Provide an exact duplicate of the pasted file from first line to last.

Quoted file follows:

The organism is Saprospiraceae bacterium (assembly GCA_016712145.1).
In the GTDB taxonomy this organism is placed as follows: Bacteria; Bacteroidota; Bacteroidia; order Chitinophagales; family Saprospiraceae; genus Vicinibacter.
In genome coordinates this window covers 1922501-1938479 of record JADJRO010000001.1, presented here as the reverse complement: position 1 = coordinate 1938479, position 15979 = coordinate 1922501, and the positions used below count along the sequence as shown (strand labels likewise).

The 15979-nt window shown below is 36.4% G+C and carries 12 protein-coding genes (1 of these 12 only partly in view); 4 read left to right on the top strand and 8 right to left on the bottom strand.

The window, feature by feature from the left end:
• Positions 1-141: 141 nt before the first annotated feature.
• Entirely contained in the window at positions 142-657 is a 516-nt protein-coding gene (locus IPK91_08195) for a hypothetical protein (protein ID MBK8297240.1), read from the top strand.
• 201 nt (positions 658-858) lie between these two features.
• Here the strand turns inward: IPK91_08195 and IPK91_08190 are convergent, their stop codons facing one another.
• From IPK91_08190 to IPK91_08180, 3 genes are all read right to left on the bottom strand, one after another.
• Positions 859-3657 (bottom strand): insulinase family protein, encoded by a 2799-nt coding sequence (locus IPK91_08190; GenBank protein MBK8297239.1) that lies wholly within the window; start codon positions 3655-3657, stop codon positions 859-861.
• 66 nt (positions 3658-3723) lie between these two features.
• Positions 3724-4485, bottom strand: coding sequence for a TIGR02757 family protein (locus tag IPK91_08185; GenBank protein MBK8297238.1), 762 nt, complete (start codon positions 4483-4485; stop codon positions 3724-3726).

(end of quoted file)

The organism is Saprospiraceae bacterium (assembly GCA_016712145.1).
In the GTDB taxonomy this organism is placed as follows: Bacteria; Bacteroidota; Bacteroidia; order Chitinophagales; family Saprospiraceae; genus Vicinibacter.
In genome coordinates this window covers 1922501-1938479 of record JADJRO010000001.1, presented here as the reverse complement: position 1 = coordinate 1938479, position 15979 = coordinate 1922501, and the positions used below count along the sequence as shown (strand labels likewise).

The 15979-nt window shown below is 36.4% G+C and carries 12 protein-coding genes (1 of these 12 only partly in view); 4 read left to right on the top strand and 8 right to left on the bottom strand.

The window, feature by feature from the left end:
• Positions 1-141: 141 nt before the first annotated feature.
• Entirely contained in the window at positions 142-657 is a 516-nt protein-coding gene (locus IPK91_08195) for a hypothetical protein (protein ID MBK8297240.1), read from the top strand.
• 201 nt (positions 658-858) lie between these two features.
• Here the strand turns inward: IPK91_08195 and IPK91_08190 are convergent, their stop codons facing one another.
• From IPK91_08190 to IPK91_08180, 3 genes are all read right to left on the bottom strand, one after another.
• Positions 859-3657 (bottom strand): insulinase family protein, encoded by a 2799-nt coding sequence (locus IPK91_08190; GenBank protein MBK8297239.1) that lies wholly within the window; start codon positions 3655-3657, stop codon positions 859-861.
• 66 nt (positions 3658-3723) lie between these two features.
• Positions 3724-4485, bottom strand: coding sequence for a TIGR02757 family protein (locus tag IPK91_08185; GenBank protein MBK8297238.1), 762 nt, complete (start codon positions 4483-4485; stop codon positions 3724-3726).